Whither factory and Tumbleweed?

There was an announcement, early today, on the future of factory and Tumbleweed.

There was also a related message to the factory mailing list:

I have no inside information on this, so I’ll just describe what I see as the future direction.  These changes will occur at about the time of the release of 13.2.  That is to say, the changes are expected for November 4th, 2014.

  1. The old Tumbleweed will disappear.  It has been criticized as not really a rolling release.
  2. The current factory will become the new Tumbleweed.  This will truly be a rolling release.
  3. The name “Tumbleweed” will be retained, but for the new version.
  4. The name “factory” will continue to be used for the development project, but the rolling release based on factory will be the new Tumbleweed.
  5. Current factory users and current Tumbleweed users may need to tweak their repos.  Details will be provided on Nov. 4th, and perhaps there will be other steps to smooth the transition.
  6. Presumably, future adopters of Tumbleweed (after Nov 4th) will be able to download a Tumbleweed iso and install that way.

I like these changes.  I like the idea of retaining the name “Tumbleweed”.  That’s a great name for a rolling release.

My own plans

I had pretty much settled on these plans before the announcement.  They still fit.

My current desktop is running factory, at present, with 13.1 on a different partition.  After the official release of 13.2, I will switch to using that release.  I have two reasons for that.  Firstly, I do value the stability of a regular release.  Secondly, as a contributor to opensuse forums and as a blogger here, I want to be experiencing bugs as they arise in a newer system.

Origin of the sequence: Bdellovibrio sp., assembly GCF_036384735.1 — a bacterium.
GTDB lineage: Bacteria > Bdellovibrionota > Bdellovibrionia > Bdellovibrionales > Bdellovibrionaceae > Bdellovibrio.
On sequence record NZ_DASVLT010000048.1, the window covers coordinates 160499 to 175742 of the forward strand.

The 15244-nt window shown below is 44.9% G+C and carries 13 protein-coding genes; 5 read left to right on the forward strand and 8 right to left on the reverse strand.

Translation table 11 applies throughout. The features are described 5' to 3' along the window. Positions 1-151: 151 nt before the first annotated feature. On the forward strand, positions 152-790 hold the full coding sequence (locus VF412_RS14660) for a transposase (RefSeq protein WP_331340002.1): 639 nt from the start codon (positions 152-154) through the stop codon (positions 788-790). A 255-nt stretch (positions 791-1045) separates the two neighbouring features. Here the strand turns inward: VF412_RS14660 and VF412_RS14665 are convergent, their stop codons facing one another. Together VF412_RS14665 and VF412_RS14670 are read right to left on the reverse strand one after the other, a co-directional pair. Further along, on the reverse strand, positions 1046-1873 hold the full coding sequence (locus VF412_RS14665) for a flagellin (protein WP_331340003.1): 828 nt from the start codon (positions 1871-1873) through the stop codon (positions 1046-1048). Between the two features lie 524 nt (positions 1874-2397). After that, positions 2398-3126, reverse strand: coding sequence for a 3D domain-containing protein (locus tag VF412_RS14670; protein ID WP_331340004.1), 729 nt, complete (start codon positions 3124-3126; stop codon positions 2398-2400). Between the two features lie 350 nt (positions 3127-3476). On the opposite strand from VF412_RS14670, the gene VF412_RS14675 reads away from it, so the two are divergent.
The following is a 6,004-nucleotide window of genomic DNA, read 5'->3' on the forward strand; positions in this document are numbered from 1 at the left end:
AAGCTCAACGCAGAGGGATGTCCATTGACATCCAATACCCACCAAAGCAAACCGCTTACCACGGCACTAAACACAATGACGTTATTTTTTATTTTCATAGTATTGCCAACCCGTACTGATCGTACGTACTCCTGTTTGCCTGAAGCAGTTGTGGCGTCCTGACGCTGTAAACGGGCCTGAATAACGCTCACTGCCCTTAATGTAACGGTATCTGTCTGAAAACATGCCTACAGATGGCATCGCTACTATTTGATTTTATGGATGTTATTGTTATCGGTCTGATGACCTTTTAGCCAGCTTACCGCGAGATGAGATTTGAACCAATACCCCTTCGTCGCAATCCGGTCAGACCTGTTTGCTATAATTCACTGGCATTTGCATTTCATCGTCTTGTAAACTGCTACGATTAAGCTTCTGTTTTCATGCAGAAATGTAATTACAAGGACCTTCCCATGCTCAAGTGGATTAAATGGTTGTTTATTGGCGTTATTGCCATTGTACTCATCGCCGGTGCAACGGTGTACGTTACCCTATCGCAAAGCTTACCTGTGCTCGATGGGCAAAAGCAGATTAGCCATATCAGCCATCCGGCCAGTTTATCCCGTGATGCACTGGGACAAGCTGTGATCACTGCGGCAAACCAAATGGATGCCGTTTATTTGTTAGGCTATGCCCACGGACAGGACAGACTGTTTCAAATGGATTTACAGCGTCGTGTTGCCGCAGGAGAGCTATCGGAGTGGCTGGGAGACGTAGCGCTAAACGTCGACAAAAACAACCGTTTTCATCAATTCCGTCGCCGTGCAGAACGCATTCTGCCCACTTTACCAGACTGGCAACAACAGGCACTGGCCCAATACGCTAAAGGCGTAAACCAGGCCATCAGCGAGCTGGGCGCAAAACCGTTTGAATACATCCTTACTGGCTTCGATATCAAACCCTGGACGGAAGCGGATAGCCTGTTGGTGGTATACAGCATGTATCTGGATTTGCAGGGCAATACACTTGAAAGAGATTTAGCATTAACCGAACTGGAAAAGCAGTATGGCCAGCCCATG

I will probably install the new Tumbleweed on an alternate partition, and perhaps switch to that as we near the release date for the next version (i.e. 13.3)

I will run the new Tumbleweed on another box.  But it won’t be my “nvidia” box.  Installing the nvidia drivers the hard way is not all that difficult.  But, based on past experience, this breaks from time to time.  A new kernel comes out that the nvidia drivers don’t support, so I have problems until Nvidia updates their drivers.

I’ll install the new 13.2 on my laptop.  I don’t need a rolling release, and it is best not to need to deal with major updates when travelling.  So I’ll be keeping that as a stable release system.

And, of course, I retain the right to change my mind.

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About Neil Rickert

Retired mathematician and computer scientist who dabbles in cognitive science.

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  1. Tumbleweed is rolling along | Thoughts on computing - 2014/12/05

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